Agriculture and bitcoin don’t have much in common. Bitcoin was created in 2009 while agricultural communities began to form about 10,000 years ago.
Buffett isn’t known for being an agricultural investor, but he sees value in an asset class that’s critical to the sector — farmland. His point is if you buy farmland, you hold a tangible asset that produces food.
“If you said, for a 1% interest in all the farmland in the United States, pay our group $25 billion, I’ll write you a check this afternoon,” Buffett says.
Of course, you don’t need to have $25 billion to invest in U.S. farmland. Publicly traded real estate investment trusts — that specialize in owning farms — allow you to do it with as little money as you’re willing to spend.
Plus, new investing services allow you to invest in farmland by taking a stake in a farm of your choice. You’ll earn cash income from the leasing fees and crop sales — and any long-term appreciation on top of that.
With inflation running hot, the prices of agricultural commodities including corn and soybeans are soaring to new highs.
Apartment buildings are another asset that Buffett wouldn’t mind owning at the right price.
“[If] you offer me 1% of all the apartment houses in the country and you want another $25 billion, I’ll write you a check. It’s very simple,” the legendary investor says.
Whether the economy is booming or in a recession, people need a place to live. And with real estate prices rising to unaffordable levels in many parts of the country, renting has become the only option for many people.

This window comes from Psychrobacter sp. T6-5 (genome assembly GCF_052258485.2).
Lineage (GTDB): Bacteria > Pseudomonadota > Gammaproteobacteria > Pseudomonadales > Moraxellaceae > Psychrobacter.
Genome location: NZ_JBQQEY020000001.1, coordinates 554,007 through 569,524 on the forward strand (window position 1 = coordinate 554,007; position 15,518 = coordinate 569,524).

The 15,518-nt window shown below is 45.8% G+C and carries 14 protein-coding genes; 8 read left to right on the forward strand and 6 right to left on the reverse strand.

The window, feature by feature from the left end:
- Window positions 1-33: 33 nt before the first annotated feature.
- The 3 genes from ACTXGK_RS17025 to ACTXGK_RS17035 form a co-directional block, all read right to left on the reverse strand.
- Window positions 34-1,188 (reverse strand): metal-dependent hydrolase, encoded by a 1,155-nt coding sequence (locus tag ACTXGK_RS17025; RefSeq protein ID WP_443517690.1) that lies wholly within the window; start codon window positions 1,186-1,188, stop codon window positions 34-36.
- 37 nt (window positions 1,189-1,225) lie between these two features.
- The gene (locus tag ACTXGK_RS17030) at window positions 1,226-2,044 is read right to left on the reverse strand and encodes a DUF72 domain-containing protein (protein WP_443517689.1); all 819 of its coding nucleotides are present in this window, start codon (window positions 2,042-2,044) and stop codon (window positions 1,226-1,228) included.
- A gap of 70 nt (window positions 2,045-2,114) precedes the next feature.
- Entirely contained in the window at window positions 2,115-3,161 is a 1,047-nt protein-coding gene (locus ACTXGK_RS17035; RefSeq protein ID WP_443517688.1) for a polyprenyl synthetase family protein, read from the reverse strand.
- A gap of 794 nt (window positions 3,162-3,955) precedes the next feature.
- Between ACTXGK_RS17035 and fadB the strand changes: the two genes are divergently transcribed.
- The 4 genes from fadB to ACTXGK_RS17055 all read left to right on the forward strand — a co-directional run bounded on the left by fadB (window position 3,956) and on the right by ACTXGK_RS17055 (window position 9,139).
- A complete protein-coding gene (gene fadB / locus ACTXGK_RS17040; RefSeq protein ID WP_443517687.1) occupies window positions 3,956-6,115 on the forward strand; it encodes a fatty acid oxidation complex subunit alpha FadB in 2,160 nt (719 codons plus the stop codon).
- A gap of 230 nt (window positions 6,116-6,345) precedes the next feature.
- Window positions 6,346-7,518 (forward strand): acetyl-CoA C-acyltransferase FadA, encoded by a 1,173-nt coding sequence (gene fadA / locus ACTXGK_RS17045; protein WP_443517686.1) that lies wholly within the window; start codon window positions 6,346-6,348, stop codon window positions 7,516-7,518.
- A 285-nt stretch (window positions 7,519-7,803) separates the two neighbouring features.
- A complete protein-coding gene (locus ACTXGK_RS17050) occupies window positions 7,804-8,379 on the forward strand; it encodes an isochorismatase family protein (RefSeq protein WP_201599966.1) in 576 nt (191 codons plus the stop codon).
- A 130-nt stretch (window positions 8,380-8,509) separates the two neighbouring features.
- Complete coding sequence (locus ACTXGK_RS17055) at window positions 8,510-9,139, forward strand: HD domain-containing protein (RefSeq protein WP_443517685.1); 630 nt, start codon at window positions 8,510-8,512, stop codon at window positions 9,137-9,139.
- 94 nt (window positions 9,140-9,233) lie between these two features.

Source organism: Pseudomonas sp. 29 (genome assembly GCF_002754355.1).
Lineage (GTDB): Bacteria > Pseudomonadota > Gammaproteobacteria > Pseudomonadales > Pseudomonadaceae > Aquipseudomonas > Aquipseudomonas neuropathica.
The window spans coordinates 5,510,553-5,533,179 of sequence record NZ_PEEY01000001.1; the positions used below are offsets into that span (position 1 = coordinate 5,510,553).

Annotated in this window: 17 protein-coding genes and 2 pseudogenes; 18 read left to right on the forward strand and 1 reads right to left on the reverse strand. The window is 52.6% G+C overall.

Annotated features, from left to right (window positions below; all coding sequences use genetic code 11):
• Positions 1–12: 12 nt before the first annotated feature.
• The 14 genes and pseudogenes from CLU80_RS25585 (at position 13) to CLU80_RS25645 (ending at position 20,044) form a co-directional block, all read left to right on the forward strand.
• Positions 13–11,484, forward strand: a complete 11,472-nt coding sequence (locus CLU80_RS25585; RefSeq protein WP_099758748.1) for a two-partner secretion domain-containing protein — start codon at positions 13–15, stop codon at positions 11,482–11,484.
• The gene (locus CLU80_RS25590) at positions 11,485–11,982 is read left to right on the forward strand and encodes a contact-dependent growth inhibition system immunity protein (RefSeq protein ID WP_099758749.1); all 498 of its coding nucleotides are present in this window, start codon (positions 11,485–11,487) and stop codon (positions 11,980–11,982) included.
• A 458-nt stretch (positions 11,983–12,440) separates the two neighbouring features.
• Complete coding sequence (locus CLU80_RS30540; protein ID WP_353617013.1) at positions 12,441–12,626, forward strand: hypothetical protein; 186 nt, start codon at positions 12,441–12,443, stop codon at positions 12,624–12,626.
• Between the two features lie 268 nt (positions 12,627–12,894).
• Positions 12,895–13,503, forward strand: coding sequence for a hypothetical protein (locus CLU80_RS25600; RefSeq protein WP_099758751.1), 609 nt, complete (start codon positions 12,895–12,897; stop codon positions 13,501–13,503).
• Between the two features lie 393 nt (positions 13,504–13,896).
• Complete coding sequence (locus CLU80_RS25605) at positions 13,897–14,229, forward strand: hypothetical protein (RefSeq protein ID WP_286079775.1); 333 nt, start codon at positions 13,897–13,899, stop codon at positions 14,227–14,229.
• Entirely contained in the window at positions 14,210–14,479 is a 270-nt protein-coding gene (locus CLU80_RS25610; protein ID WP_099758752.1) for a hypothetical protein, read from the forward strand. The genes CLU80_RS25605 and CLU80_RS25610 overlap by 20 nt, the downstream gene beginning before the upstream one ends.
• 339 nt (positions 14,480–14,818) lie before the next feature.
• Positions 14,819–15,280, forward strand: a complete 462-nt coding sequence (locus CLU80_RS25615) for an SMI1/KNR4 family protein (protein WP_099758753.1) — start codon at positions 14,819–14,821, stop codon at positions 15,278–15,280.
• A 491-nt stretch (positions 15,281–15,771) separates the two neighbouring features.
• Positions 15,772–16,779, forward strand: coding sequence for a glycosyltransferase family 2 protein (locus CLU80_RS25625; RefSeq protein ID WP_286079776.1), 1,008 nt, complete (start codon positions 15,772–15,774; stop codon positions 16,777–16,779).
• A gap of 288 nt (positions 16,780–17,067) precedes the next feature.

You can always buy an apartment building yourself, find tenants and collect the monthly rent checks. Of course, apartment-focused REITs can do that for you.
And if REITs don’t provide the stability you’re looking for, there are more “private” ways to get involved.
For instance, some popular investing services make it possible to lock in a steady rental income stream by investing in premium real estate properties, from commercial developments in Los Angeles to residential apartments in NYC.
You’ll gain access to high-end properties that are typically off-limits to retail investors, and you’ll receive regular payouts in the form of quarterly dividend distributions.
Pour your portfolio a glass of recession resistance
Fine wine is a sweet comfort in any situation — and now it can make your investment portfolio a little more comfortable, too.
Ownership in real assets like fine wine could be the diversification you need to protect your portfolio against the volatile effects of inflation and recession. High-net-worth investors have kept this secret to themselves for too long.
Now a platform called Vinovest helps everyday buyers invest in fine wines — no sommelier certification required.
Vinovest automatically selects the best wines for your portfolio based on your goals, and it tells you the best times to sell to get the best value for your wine.